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A systematic review and meta-analysis of the factors associated with nonadherence and discontinuation of statins among people aged ≥65 Years

Citation

Ofori-Asenso, R and Jakhu, A and Curtis, AJ and Zomer, E and Gambhir, M and Jaana Korhonen, M and Nelson, M and Tonkin, A and Liew, D and Zoungas, S, A systematic review and meta-analysis of the factors associated with nonadherence and discontinuation of statins among people aged ≥65 Years, Journals of Gerontology. Series A: Biological Sciences and Medical Sciences, 73, (6) pp. 798-805. ISSN 1079-5006 (2018) [Refereed Article]

Copyright Statement

Copyright 2018 the authors.

DOI: doi:10.1093/gerona/glx256

Abstract

Background: Older individuals (aged ≥65 years) are commonly prescribed statins but may experience a range of barriers in adhering to therapy. The factors associated with poor statin adherence and/or discontinuation among this population have not been comprehensively reviewed.

Methods: We conducted a systematic review to identify English articles published through December 12, 2016 that reported factors associated with nonadherence and/or discontinuation of statins among older persons. Data were pooled via random-effects meta-analysis techniques.

Results: Forty-five articles reporting data from more than 1.8 million older statin users from 13 countries were included. The factors associated with increased statin nonadherence were black/non-white race (odds ratio [OR] 1.66, 95% confidence interval [CI] 1.39-1.98), female gender (OR 1.08, 95% CI 1.03-1.13), current smoker (OR 1.12, 95% CI 1.03-1.21), higher copayments (OR 1.38, 95% CI 1.25-1.52), new user (OR 1.58, 95% CI 1.21-2.07), lower number of concurrent cardiovascular medications (OR 1.08, 95% CI 1.06-1.09), primary prevention (OR 1.49, 95% CI 1.40-1.59), having respiratory disorders (OR 1.17, 95% CI 1.12-1.23) or depression (OR 1.11, 95% CI 1.06-1.16), and not having renal disease (OR 1.09, 95% CI 1.04-1.14). The factors associated with increased statin discontinuation were lower income status (OR 1.20, 95% CI 1.06-1.36), current smoker (OR 1.14, 95% CI 1.06-1.23), higher copayment (OR 1.61, 95% CI 1.53-1.70), higher number of medications (OR 1.04, 95% CI 1.01-1.06), presence of dementia (OR 1.18, 95% CI 1.02-1.36), cancer (OR 1.22, 95% CI 1.11-1.33) or respiratory disorders (OR 1.19, 95% CI 1.05-1.34), primary prevention (OR 1.66, 95% CI 1.24-2.22), and not having hypertension (OR 1.13, 95% CI 1.07-1.20) or diabetes (OR 1.09, 95% CI 1.04-1.15).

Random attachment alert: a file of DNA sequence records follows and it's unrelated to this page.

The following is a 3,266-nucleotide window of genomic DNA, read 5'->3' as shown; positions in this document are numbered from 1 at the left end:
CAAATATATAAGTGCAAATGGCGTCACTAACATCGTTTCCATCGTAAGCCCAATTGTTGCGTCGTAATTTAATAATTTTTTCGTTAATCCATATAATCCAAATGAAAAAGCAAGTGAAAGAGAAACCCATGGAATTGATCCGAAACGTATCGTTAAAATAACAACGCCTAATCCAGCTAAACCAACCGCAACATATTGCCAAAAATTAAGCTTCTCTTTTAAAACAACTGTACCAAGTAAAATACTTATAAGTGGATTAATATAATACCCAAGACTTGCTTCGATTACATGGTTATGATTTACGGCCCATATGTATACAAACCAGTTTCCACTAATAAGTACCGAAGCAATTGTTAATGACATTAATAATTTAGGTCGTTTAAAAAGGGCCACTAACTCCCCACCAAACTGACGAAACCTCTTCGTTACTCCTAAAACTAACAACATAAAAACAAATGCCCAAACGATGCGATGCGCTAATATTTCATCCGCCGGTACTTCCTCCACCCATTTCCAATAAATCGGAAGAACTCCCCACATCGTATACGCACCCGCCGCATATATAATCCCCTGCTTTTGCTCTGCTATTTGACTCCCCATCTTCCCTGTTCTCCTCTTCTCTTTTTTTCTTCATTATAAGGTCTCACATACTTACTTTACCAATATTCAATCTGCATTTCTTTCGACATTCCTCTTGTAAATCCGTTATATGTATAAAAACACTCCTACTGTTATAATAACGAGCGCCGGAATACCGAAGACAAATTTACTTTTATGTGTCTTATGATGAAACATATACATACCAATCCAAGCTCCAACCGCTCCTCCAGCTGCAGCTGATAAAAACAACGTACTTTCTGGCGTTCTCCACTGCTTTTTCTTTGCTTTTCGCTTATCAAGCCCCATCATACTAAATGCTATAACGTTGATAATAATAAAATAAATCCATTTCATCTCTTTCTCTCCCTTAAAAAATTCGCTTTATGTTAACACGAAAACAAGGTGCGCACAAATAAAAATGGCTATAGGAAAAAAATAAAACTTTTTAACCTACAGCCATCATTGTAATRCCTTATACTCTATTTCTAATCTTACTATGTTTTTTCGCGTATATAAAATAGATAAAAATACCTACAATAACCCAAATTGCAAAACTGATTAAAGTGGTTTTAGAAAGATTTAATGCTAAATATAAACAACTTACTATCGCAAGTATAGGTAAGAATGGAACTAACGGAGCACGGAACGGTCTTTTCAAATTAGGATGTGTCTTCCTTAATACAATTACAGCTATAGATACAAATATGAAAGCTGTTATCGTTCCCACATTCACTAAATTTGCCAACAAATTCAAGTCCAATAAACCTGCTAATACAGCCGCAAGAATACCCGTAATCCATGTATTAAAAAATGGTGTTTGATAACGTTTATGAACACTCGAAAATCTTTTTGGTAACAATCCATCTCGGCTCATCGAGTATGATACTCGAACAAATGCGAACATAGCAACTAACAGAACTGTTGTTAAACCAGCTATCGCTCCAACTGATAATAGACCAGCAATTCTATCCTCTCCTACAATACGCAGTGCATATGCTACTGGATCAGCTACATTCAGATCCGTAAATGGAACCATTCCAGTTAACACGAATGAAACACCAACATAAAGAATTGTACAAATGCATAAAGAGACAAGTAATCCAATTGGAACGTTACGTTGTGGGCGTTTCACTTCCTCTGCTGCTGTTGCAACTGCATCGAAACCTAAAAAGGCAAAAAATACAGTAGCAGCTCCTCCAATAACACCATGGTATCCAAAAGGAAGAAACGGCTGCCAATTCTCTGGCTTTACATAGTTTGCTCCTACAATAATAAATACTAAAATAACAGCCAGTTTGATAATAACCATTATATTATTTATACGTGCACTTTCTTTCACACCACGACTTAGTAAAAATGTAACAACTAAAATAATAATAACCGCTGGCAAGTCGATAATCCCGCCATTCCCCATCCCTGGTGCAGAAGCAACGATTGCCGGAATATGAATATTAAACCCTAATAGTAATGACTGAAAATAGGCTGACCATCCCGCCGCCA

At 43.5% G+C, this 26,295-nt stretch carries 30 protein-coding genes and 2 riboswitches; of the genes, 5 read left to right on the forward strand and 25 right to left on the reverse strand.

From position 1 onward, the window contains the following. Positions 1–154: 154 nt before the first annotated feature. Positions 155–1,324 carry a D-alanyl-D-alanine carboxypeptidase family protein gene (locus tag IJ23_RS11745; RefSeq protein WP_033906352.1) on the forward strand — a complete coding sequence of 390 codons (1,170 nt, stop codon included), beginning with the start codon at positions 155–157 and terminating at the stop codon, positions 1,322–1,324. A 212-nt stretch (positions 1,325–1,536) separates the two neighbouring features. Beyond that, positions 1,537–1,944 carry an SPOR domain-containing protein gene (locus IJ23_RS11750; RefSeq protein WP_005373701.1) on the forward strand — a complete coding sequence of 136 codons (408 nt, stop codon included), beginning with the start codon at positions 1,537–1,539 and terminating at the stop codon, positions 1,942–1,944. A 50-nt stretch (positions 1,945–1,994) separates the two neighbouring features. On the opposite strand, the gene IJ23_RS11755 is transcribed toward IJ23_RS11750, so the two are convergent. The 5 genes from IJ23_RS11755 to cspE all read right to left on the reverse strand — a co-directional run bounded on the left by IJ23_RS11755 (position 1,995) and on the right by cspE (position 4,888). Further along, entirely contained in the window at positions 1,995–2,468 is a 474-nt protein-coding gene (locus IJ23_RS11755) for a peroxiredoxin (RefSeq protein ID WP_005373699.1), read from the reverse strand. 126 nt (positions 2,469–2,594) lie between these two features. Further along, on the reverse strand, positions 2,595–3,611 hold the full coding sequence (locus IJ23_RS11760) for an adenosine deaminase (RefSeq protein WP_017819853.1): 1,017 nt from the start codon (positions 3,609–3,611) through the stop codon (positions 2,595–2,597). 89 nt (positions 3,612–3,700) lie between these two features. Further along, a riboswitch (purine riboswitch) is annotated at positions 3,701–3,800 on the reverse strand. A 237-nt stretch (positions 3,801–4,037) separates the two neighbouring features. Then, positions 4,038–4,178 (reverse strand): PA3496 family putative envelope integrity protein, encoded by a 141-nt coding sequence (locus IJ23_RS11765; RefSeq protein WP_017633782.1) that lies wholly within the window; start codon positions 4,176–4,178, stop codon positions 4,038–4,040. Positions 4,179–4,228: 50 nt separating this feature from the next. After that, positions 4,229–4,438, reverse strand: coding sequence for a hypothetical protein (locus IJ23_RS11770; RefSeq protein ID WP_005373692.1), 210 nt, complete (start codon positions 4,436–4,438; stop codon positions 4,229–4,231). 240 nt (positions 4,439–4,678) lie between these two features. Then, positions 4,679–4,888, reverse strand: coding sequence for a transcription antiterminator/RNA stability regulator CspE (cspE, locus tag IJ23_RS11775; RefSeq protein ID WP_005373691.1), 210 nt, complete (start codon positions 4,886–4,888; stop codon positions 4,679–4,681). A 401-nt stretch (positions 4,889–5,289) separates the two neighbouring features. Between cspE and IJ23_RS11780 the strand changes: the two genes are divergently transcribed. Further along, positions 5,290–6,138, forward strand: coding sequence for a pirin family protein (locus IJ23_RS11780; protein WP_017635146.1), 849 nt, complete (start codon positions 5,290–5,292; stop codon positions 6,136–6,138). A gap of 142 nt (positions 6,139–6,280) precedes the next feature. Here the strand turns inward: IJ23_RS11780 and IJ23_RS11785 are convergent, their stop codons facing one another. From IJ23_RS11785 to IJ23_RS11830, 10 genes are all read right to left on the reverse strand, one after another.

Conclusion: Interventions that target potentially modifiable factors including financial and social barriers, patients' perceptions about disease risk as well as polypharmacy may improve statin use in the older population.

Item Details

Item Type:Refereed Article
Keywords:adherence, HMG-CoA reductase inhibitors, persistence, risk indicators
Research Division:Medical and Health Sciences
Research Group:Cardiorespiratory Medicine and Haematology
Research Field:Cardiology (incl. Cardiovascular Diseases)
Objective Division:Health
Objective Group:Clinical Health (Organs, Diseases and Abnormal Conditions)
Objective Field:Cardiovascular System and Diseases
UTAS Author:Nelson, M (Professor Mark Nelson)
ID Code:123852
Year Published:2018
Web of Science® Times Cited:2
Deposited By:Menzies Institute for Medical Research
Deposited On:2018-01-30
Last Modified:2019-09-10
Downloads:0

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